Locke & Key is the best comic book you may not be reading right now, but will be soon. Why’s that? Well, because like The Walking Dead before it, Joe Hill and Gabriel Rodriguez’s insanely creative gothic horror comic will be heading to FOX as a TV series (read all about that today in MTV Splash Page with Hill and Rodriguez).
So before all your friends are talking about Locke & Key, and how they’re big fans of the show, why not jump into the series? A new issue hits this Wednesday, so to get you all caught up, we chatted with Rodriguez and Hill about how they collaborate, just what they think about pop star Jesse McCartney’s casting on the show, and also threw a few possible keys by them, just to see what they think:
MTV Geek: Okay guys, for those who aren’t up to speed – where are we now in Locke & Key? What’s happened so far?
Joe Hill: In the largest possible sense, Locke & Key is the story of a New England mansion filled with impossible keys. Each key has a unique power which is usually switched on by opening a particular door. The oldest of all the keys, the Omega Key, opens something called the Black Door, located in the caves below the house. And this is a door that’s better off left shut. There’s something very bad on the other side.
Gabriel Rodriguez: Locke & Key is also a story about growing. About discovering death, leaving childhood behind, and shaping your own self. It’s about secrets and guilt, but also about love and friendship. It’s about empty people who become enraged because they can’t deal with their pain. It’s about facing fear. It’s a story in which magic is the key to new possibilities, but never the answer to problems that matter. And a story about opening scary doors, and taking responsibility for the consequences…
JH: On a more micro sense, right now Locke & Key is about three kids, Tyler, Kinsey, and Bode, who have moved to Keyhouse following the murder of their father. In the first storyline, little Bode discovers a beautiful young girl living in the wellhouse behind the mansion, a girl with incredible powers. This is Dodge, the reincarnation of a murderous teenager who tried to open the Black Door about thirty years before.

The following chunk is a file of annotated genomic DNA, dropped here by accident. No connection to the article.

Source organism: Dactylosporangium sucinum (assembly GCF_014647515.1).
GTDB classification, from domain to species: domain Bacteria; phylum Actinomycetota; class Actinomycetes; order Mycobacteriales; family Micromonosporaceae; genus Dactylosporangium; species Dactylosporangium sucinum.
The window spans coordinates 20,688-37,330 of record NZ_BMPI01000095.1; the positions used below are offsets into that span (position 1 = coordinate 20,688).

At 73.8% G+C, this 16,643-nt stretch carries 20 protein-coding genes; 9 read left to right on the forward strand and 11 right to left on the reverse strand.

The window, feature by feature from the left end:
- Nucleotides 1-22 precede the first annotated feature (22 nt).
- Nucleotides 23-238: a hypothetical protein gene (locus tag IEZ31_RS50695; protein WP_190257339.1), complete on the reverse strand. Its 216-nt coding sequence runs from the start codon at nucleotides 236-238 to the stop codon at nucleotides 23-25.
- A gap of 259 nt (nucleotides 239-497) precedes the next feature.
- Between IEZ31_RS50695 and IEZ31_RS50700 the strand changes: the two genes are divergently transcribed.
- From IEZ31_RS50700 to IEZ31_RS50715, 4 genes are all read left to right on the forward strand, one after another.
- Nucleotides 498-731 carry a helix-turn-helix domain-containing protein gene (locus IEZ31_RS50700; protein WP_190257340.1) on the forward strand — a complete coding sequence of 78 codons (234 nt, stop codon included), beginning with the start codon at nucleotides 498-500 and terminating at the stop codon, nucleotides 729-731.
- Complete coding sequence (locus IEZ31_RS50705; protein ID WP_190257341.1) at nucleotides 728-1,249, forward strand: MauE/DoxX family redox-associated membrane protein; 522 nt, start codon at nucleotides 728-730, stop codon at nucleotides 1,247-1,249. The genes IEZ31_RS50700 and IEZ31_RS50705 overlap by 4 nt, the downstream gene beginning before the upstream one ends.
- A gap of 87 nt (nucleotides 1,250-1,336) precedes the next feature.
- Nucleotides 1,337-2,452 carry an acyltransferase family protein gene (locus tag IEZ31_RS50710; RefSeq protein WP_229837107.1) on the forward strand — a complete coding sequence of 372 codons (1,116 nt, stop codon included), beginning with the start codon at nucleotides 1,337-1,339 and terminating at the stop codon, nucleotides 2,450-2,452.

By the end of that first story, Dodge is free, and has used a key to change to a guy… His original gender. In the stories that follow, Dodge takes an assumed name, Zack Wells, and befriends the Locke kids, staying close to them in an attempt to find the Omega Key. In the process of looking for the thing, a lot of people get killed. Now, in the most recent issues, Tyler Locke, the oldest, has begun to suspect his good old buddy Zack has been playing him. We’re about to drop the curtain on the second act of what has been a very big three-act story.
GR: We’ve just finished establishing our mythology and our characters. So it’s time to start tying things up, resolving conflicts, and getting some answers. Time to find out what’s behind the mysteries, even though we may not like what we would find there. Getting the answers has a price, and for some it’s going to be really hard to pay…
Geek: You’ve always embraced the comic book form wholeheartedly in the book, but this mini – Keys to the Kingdom – in particular seems like it’s playing with the format. Why was that important to do at this point in the series?
JH: After KEYS TO THE KINGDOM concludes, there's only a dozen issues left before we'll be done telling this story. So KEYS felt like our last chance to do some standalones, and explore the possibilities of all the different keys. Each key is a story; and each story wants to be told a different way. Read More...